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Arthritis Res Ther. 2018 Aug 3;20(1):163. doi: 10.1186/s13075-018-1660-6.

GPR120 is an important inflammatory regulator in the development of osteoarthritis.

Chen Y1,2,3, Zhang D4, Ho KW2, Lin S2,3, Suen WC2,5, Zhang H1, Zha Z1, Li G6,7, Leung PS8.

Author information

1
Institute of Orthopedic Diseases and Center for Joint Surgery and Sports Medicine, the First Affiliated Hospital, Jinan University, Guangzhou, People's Republic of China.
2
Department of Orthopaedics & Traumatology, Li Ka Shing Institute of Health Sciences and Lui Che Woo Institute of Innovative Medicine, Faculty of Medicine, The Chinese University of Hong Kong, Prince of Wales Hospital, Shatin, Hong Kong SAR, People's Republic of China.
3
The CUHK-ACC Space Medicine Centre on Health Maintenance of Musculoskeletal System, The Chinese University of Hong Kong Shenzhen Research Institute, Shenzhen, People's Republic of China.
4
School of Biomedical Sciences, Faculty of Medicine, The Chinese University of Hong Kong, Hong Kong, Hong Kong SAR, People's Republic of China.
5
Department of Haematology, University of Cambridge, Cambridge, CB2 0PT, UK.
6
Department of Orthopaedics & Traumatology, Li Ka Shing Institute of Health Sciences and Lui Che Woo Institute of Innovative Medicine, Faculty of Medicine, The Chinese University of Hong Kong, Prince of Wales Hospital, Shatin, Hong Kong SAR, People's Republic of China. gangli@cuhk.edu.hk.
7
The CUHK-ACC Space Medicine Centre on Health Maintenance of Musculoskeletal System, The Chinese University of Hong Kong Shenzhen Research Institute, Shenzhen, People's Republic of China. gangli@cuhk.edu.hk.
8
School of Biomedical Sciences, Faculty of Medicine, The Chinese University of Hong Kong, Hong Kong, Hong Kong SAR, People's Republic of China. psleung@cuhk.edu.hk.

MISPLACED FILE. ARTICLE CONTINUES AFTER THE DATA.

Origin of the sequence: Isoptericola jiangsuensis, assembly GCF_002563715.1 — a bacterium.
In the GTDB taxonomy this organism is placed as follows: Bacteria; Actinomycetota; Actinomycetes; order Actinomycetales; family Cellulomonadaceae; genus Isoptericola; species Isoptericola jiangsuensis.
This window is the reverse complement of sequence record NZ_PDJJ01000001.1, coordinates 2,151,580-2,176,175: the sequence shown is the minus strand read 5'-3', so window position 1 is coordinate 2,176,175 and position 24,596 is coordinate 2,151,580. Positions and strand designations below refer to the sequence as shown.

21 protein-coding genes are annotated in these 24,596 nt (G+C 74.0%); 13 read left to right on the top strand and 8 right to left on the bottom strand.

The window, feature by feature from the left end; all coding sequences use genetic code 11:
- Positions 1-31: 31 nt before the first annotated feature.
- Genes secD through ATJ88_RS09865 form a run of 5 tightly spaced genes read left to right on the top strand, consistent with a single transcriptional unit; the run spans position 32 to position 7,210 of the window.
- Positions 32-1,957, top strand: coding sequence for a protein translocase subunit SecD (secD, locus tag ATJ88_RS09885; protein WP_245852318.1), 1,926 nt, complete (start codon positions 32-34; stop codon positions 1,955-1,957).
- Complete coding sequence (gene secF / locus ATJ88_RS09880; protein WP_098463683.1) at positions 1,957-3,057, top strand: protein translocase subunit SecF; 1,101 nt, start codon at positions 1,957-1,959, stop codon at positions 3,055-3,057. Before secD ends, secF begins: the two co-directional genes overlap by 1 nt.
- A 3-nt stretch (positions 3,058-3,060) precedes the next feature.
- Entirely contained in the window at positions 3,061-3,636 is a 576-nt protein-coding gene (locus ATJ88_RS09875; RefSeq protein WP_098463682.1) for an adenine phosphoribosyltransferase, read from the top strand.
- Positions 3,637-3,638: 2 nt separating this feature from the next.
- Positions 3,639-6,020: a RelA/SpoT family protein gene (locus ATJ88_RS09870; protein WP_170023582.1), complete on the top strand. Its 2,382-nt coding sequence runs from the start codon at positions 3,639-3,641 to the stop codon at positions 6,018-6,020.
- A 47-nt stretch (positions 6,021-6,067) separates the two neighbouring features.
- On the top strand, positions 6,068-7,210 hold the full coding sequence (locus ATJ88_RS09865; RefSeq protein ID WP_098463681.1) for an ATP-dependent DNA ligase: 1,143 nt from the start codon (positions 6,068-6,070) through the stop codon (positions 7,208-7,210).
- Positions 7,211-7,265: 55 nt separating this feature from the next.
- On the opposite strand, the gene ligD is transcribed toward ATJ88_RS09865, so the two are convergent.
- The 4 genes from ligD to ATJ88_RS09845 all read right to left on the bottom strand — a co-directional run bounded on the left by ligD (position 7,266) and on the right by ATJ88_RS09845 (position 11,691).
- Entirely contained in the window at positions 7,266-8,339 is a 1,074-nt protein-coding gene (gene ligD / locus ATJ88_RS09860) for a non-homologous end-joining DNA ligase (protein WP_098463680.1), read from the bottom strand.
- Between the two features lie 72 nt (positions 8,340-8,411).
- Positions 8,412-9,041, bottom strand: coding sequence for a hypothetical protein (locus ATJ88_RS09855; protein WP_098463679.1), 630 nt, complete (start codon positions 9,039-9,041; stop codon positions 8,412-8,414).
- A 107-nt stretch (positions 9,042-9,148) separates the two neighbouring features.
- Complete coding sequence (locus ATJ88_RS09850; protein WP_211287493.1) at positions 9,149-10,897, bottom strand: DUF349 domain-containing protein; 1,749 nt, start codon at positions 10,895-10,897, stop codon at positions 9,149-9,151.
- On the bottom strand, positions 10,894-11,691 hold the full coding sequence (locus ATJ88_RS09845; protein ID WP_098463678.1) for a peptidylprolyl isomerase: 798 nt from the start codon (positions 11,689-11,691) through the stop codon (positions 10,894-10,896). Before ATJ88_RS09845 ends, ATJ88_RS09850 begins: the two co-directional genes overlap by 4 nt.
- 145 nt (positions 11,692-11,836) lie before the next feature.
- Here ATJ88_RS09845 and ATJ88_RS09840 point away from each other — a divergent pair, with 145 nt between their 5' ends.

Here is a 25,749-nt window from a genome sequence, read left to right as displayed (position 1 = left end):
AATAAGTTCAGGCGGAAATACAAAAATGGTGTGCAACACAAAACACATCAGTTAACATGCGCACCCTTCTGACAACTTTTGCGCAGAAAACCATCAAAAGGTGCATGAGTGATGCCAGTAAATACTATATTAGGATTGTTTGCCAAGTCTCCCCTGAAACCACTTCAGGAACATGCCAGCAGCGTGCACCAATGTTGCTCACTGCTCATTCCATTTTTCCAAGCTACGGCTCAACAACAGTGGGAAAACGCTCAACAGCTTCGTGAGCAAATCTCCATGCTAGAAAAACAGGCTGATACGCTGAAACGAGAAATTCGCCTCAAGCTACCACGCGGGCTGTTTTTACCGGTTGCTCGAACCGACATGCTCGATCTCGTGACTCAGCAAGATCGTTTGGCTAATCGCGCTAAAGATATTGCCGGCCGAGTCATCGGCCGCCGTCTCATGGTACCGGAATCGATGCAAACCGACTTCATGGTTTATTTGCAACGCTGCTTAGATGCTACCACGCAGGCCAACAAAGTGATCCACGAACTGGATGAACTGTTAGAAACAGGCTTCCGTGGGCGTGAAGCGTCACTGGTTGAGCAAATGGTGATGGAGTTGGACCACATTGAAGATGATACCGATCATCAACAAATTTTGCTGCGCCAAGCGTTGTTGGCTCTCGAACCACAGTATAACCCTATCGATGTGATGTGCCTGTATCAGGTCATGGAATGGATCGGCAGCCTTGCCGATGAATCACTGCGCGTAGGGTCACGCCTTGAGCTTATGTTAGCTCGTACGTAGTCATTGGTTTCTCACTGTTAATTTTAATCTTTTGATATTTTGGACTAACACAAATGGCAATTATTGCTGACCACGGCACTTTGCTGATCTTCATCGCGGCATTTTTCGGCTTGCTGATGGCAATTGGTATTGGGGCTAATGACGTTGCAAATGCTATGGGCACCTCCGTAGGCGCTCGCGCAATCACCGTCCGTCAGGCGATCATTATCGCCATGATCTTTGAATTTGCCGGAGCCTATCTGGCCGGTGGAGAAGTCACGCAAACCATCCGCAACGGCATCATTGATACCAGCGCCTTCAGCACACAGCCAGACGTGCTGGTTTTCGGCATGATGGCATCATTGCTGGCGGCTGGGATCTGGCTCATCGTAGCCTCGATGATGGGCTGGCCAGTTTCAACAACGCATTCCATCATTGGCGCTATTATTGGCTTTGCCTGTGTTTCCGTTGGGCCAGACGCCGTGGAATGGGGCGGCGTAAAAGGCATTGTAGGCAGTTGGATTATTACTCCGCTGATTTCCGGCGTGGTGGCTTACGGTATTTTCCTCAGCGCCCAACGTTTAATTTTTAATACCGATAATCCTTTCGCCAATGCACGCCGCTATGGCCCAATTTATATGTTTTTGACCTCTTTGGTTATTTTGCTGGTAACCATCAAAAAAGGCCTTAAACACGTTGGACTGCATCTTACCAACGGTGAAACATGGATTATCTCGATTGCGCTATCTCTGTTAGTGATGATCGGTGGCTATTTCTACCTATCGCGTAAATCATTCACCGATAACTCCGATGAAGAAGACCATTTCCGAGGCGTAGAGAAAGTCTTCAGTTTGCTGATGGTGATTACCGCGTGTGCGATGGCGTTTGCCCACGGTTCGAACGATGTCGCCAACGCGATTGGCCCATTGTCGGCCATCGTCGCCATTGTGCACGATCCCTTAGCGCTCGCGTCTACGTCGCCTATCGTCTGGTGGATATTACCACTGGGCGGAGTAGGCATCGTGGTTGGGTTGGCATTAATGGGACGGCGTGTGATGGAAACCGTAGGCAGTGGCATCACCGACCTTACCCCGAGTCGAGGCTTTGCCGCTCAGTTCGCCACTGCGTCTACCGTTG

Abstract

BACKGROUND:

The aim of this study was to investigate the regulatory role of G-protein coupled receptor 120 (GPR120) in the development and progression of osteoarthritis (OA).

METHODS:

GPR120 knockout (KO) and wild-type (WT) mice were used to create an animal model of OA by means of anterior cruciate ligament transection (ACLT) surgery. The severity of OA was staged and evaluated by histological examination, microcomputed tomography scan and enzyme-linked immunosorbent assay (ELISA). The anti-inflammatory effects of the GPR120 agonist docosahexaenoic acid (DHA) on human chondrocytes were further evaluated by specific inflammatory markers. In addition, the healing progression of a skin defect model was determined with histological assays.

RESULTS:

The GPR120-KO mice displayed an accelerated development of OA after ACLT. The secondary inflammation, cartilage degeneration, and subchondral bone aberrant changes were significantly elevated in the early phase of OA in KO mice relative to those in WT mice. In addition, we found that GPR120 levels were downregulated in OA patients compared with control subjects, whereas GPR120 activation with DHA exhibited anti-inflammatory effects in primary human chondrocytes in vitro. Moreover, results from the skin defect model showed that GPR120 agonism with DHA enhanced wound repair in mice, as shown by the downregulation of the number of CD68+ cells.

CONCLUSIONS:

Our study suggests that GPR120 is an important inflammatory mediator during the development of OA, and that it is a potential marker for the diagnosis of high-risk patients with OA.

KEYWORDS:

Cartilage; Diagnostic markers; G-protein coupled receptors; Polyunsaturated fatty acids; Proinflammatory mediators; Skin defect; Subchondral bone

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